The reason hunting pushes a population’s age structure downward is because being hunted is like playing Russian roulette. If, starting early in life, every member of a society had to play Russian roulette regularly, not too many would live to a ripe old age, he says.”

But wolf supporters don’t really believe wolf hunts are about “the science.”  Still I’m hopeful Dr.MacNulty’s research will open a few eyes.

===

Washed-up wolves

Surprising discoveries about aging wolves and their effects on elk

washed up wolves
The elk-hunting skills of wolves decline significantly with age, a University of Minnesota study shows.

Photo: Douglas Dance

By Deane Morrison

Contrary to their fearsome, folk tale-rooted image, wolves just aren’t all that good as predators. To bring down big prey, they have nothing but speed and teeth–no claws that can rip flesh, no massive paws to kayo their quarry.

Now, a University of Minnesota-led study of wolves in Yellowstone National Park shows how even that modest ability soon ebbs away. Daniel MacNulty and his colleagues found that the wolves were in their hunting prime at the ages of 2 and 3, but then their skills deteriorated steadily. They lived, on average, till age 6.

Writing in the September 23, 2009 issue of Ecology Letters, MacNulty, a postdoctoral researcher in the University’s Department of Ecology, Evolution and Behavior, and his colleagues reported that the higher the proportion of wolves older than 3 in the park, the lower the rate at which they kill elk, their main source of food. The findings run counter to a belief, held by many ecologists, that wild predators maintain their physical skills as long as they live.

But the study “shows that aging impairs the ability of the wolves to catch elk,” says MacNulty, “The data connect aging with an important ecological process, namely predation.”

MacNulty has followed the Yellowstone wolves since their reintroduction to the park in 1995. He says the lowered hunting ability of older wolves may afford some protection to the elk, which would fare worse if all the wolves were spring chickens.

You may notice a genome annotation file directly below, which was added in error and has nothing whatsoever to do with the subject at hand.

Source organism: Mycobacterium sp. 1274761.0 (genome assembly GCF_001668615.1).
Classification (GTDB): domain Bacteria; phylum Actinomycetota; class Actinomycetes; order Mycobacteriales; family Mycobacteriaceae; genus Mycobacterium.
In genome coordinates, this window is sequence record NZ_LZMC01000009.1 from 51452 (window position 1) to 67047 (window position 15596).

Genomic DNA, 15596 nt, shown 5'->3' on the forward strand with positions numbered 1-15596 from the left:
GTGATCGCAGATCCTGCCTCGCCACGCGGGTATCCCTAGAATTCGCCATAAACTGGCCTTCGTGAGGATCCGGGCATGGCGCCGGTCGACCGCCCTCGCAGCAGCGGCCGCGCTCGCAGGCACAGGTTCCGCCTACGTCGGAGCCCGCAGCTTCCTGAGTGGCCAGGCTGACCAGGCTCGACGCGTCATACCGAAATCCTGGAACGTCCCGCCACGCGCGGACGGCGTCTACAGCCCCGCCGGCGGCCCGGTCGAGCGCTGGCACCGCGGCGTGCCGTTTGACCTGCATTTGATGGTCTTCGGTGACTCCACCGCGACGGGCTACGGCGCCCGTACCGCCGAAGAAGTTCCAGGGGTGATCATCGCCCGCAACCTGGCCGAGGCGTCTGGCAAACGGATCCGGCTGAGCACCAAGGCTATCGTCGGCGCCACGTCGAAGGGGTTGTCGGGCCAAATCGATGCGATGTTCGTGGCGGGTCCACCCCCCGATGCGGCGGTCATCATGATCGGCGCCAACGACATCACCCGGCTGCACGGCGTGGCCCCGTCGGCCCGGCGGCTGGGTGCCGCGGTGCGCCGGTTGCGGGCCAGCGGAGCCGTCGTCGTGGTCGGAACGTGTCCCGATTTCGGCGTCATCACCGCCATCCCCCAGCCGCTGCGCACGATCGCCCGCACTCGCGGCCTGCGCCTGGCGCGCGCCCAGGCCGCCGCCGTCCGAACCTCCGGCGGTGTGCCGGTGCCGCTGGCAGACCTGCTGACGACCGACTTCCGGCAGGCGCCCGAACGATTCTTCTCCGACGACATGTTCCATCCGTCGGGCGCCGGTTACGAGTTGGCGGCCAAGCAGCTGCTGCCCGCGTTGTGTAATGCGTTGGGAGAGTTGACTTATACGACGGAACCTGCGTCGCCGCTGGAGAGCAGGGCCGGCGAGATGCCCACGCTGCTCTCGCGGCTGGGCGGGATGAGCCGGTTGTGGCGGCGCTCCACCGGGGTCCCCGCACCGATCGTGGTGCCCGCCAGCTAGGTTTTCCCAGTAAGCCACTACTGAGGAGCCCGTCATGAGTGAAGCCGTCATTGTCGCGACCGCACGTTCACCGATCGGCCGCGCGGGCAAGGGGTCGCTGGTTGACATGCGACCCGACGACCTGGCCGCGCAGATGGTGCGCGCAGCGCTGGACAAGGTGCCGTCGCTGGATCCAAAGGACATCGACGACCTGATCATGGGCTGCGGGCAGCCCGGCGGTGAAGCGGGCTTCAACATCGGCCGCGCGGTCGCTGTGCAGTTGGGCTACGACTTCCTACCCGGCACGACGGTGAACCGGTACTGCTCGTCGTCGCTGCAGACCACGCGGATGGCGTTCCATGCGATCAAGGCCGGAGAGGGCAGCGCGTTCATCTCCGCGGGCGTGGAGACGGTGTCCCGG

“For example, when 22 percent of the wolves in Yellowstone were 3 or older, the kill rate was 0.4 elk per pack per day,” says MacNulty. “If the older wolves were 52 percent of the population, the kill rate dropped to 0.22 elk per pack per day.”

In general, for every 10 percent rise in the proportion of wolves older than 3, the Yellowstone wolf population saw a decline in the kill rate of 10 to 15 percent, he says.

“… [W]hen 22 percent of the wolves in Yellowstone were 3 or older, the kill rate was 0.4 elk per pack per day. If the older wolves were 52 percent of the population, the kill rate dropped to 0.22 elk per pack per day.”

MacNulty has also documented the decline of individual aging wolves’ hunting skills. For example:

“Wolf number 21 in the Druid Peak pack lived to about 9,” he says. “Video of 21 over his lifetime showed him slowing down when chasing elk as he neared the end of life.”
As the geezer wolves lose their edge, the study suggests that young adults in the pack shoulder more of the workload and share their kills. This may provide aging members of the pack with a lupine version of social security.

Why wolf hunting may backfire

The number of elk in Yellowstone has declined in recent years, and many believe wolves are the main cause, MacNulty says. But he notes that drought, which has reduced the supply of plants elk eat, and predation of elk calves by grizzly bears have also probably contributed.

Montana legalized wolf hunting after the animal was taken off the endangered species list in 2008. But hunting of wolves won’t necessarily help the elk, and not just because only a few wolves have been taken so far, MacNulty says.

“It’s been shown in other hunted populations of wolves that hunting skews the population toward younger age classes,” he explains. And, as his research shows, that could spell more deaths, not fewer, for the elk.

The reason hunting pushes a population’s age structure downward is because being hunted is like playing Russian roulette. If, starting early in life, every member of a society had to play Russian roulette regularly, not too many would live to a ripe old age, he says.

Currently, MacNulty is working with a colleague at Michigan Technological University to “nail down,” or quantify, the effect on elk of wolf management that involves hunting. 

“We’re modeling wolf-elk dynamics and looking at how changes in wolf age structure affect elk numbers,” he says.

http://www1.umn.edu/news/features/2009/UR_CONTENT_143264.html

===

Photo: Courtesy Douglas Dance

Categories posted in: gray wolf,  wolf recovery, wolves under fire

Tags: gray wolf, wolf recovery, wolf research

%d bloggers like this: